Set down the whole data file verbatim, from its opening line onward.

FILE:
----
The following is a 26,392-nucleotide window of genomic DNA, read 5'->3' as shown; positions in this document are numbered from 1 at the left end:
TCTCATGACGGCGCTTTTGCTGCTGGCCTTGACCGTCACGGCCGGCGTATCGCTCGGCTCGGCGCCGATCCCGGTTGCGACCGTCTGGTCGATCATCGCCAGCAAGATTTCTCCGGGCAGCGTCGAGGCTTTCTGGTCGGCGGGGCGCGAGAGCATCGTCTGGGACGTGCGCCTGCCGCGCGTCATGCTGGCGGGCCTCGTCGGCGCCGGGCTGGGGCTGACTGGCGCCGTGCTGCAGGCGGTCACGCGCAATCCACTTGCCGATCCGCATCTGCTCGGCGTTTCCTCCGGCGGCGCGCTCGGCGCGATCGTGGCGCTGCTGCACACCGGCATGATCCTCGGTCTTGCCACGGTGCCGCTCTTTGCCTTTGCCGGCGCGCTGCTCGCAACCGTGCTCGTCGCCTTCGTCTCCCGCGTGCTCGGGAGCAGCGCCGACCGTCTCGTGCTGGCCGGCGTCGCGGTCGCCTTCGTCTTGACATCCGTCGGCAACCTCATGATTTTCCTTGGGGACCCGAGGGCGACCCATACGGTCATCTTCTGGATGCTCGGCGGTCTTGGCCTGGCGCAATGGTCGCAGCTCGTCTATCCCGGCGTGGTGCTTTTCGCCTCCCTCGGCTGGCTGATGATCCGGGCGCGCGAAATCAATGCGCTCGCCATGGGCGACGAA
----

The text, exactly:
The following is a 26,392-nucleotide window of genomic DNA, read 5'->3' as shown; positions in this document are numbered from 1 at the left end:
TCTCATGACGGCGCTTTTGCTGCTGGCCTTGACCGTCACGGCCGGCGTATCGCTCGGCTCGGCGCCGATCCCGGTTGCGACCGTCTGGTCGATCATCGCCAGCAAGATTTCTCCGGGCAGCGTCGAGGCTTTCTGGTCGGCGGGGCGCGAGAGCATCGTCTGGGACGTGCGCCTGCCGCGCGTCATGCTGGCGGGCCTCGTCGGCGCCGGGCTGGGGCTGACTGGCGCCGTGCTGCAGGCGGTCACGCGCAATCCACTTGCCGATCCGCATCTGCTCGGCGTTTCCTCCGGCGGCGCGCTCGGCGCGATCGTGGCGCTGCTGCACACCGGCATGATCCTCGGTCTTGCCACGGTGCCGCTCTTTGCCTTTGCCGGCGCGCTGCTCGCAACCGTGCTCGTCGCCTTCGTCTCCCGCGTGCTCGGGAGCAGCGCCGACCGTCTCGTGCTGGCCGGCGTCGCGGTCGCCTTCGTCTTGACATCCGTCGGCAACCTCATGATTTTCCTTGGGGACCCGAGGGCGACCCATACGGTCATCTTCTGGATGCTCGGCGGTCTTGGCCTGGCGCAATGGTCGCAGCTCGTCTATCCCGGCGTGGTGCTTTTCGCCTCCCTCGGCTGGCTGATGATCCGGGCGCGCGAAATCAATGCGCTCGCCATGGGCGACGAA